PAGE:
The cash-strapped Maryland Legal Services Corp., the quasi-public state agency that finances legal help for the poor, received a $425,000 check yesterday through the efforts of a Washington law firm, the second-largest private gift in the agency's 21-year history. The agency, which scaled back its grants to legal aid groups last year, said the donation will help maintain and possibly boost funding this year. "This really is a godsend for us," Robert J. Rhudy, the agency's executive director, said yesterday at a ceremony at the Robert C. Murphy Courts of Appeal Building in Annapolis.
BUSINESS
By David Conn and David Conn,Annapolis Bureau | April 3, 1992
ANNAPOLIS -- Despite the threat of higher home closing costs, the General Assembly yesterday approved a bill that would require title companies to donate their escrow account interest to a new fund for affordable housing.The 81-53 vote by the House of Delegates sent Senate Bill 594 to the governor for his likely signature. And it ended a five-year battle between law firms and title companies, who sought to protect what they argue is their money.The money -- small amounts of interest earned when a title company holds a client's home purchase money in an escrow account -- will go to a fund to establish housing for the poor.
BUSINESS
By David Conn and David Conn,Annapolis Bureau | February 15, 1992
ANNAPOLIS -- Legislation that would require title companies to give the state a significant chunk of their income got a major boost this week from a decision by a legal disciplinary board.Thanks to an opinion by the Maryland Attorney Grievance Commission,lawyers who set up title companies may keep the interest earned when they briefly hold their clients' money in trust accounts.The interest builds when a person buys a home and passes the purchase money first through the title company and then to the seller.
BUSINESS
By David Conn and David Conn,Annapolis Bureau of The Sun | March 28, 1991
ANNAPOLIS -- State lawmakers will propose today that control over a growing pool of money that funds legal services for the poor should be shifted from a private-sector corporation to the state, with some of the money ending up in state coffers.The money -- $4.9 million last year -- is the interest law firms accrue on trust accounts set up for their clients. Since 1989, lawyers have been required to give the money, known as Interest on Lawyer Trust Accounts, or IOLTA, to the private, non-profit Maryland Legal Services Corp.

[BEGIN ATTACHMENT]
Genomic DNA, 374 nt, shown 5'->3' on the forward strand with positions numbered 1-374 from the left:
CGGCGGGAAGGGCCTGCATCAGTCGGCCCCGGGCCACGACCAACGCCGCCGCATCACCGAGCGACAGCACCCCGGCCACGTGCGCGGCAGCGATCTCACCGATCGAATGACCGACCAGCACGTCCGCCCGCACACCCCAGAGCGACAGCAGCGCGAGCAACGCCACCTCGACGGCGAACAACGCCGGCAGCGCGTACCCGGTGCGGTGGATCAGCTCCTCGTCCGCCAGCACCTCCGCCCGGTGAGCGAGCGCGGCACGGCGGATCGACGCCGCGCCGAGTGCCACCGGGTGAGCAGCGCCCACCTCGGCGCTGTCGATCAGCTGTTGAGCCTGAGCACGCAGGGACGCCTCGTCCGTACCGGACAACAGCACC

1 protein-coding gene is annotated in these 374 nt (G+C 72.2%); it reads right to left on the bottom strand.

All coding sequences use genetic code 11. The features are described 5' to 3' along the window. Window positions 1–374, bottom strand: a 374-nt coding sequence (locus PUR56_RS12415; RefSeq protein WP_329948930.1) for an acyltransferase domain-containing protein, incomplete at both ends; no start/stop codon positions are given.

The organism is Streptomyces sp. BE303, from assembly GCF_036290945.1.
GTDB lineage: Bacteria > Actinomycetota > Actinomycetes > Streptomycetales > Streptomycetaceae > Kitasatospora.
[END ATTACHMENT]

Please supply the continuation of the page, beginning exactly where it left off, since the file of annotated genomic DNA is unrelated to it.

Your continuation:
BUSINESS
By Mark Hyman and Mark Hyman,SUN STAFF | February 2, 1996
Advocates of legal aid for Maryland's poor are looking to the General Assembly for help in keeping their programs afloat in the wake of federal budget cuts that have reduced funding by millions of dollars.A bill filed yesterday in Annapolis would raise money for such programs, including Legal Aid and the House of Ruth, by collecting a surcharge when civil cases are filed in district and circuit courts across the state.The bill, sponsored by Del. Samuel I. "Sandy" Rosenberg, D-Baltimore, does not specify the amount of the extra charge, which would set by court officials.
NEWS
Tim Wheeler | February 24, 2014
Towson lawyer Jeffrey N. Pritzker filed Monday to seek the apparently uncontested Republican nomination for attorney general. Pritzker contended that Democratic incumbent Douglas F. Gansler has “dropped the ball” in failing to protect Marylanders' rights on several controversial issues.  He said the state's lawyer should have sued to reclaim taxpayer funds spent on the botched rollout of the state's health insurance exchange.  He also...
NEWS
By Frederick N. Rasmussen, The Baltimore Sun | January 23, 2013
Rebecca F. Parker, who had worked as an administrator for Maryland Legal Services Inc., died Jan. 17 from breast cancer at her Charles Center apartment. She was 62. A daughter of a minister and a homemaker, the former Rebecca Fletcher was born and raised in Camden, S.C., where she graduated from high school. She moved to Paterson, N.J., in the 1970s, and first worked at a Woolworth's department store before becoming a cost accountant for General Electric Corp. She also had been a GE product model.
NEWS
June 4, 2011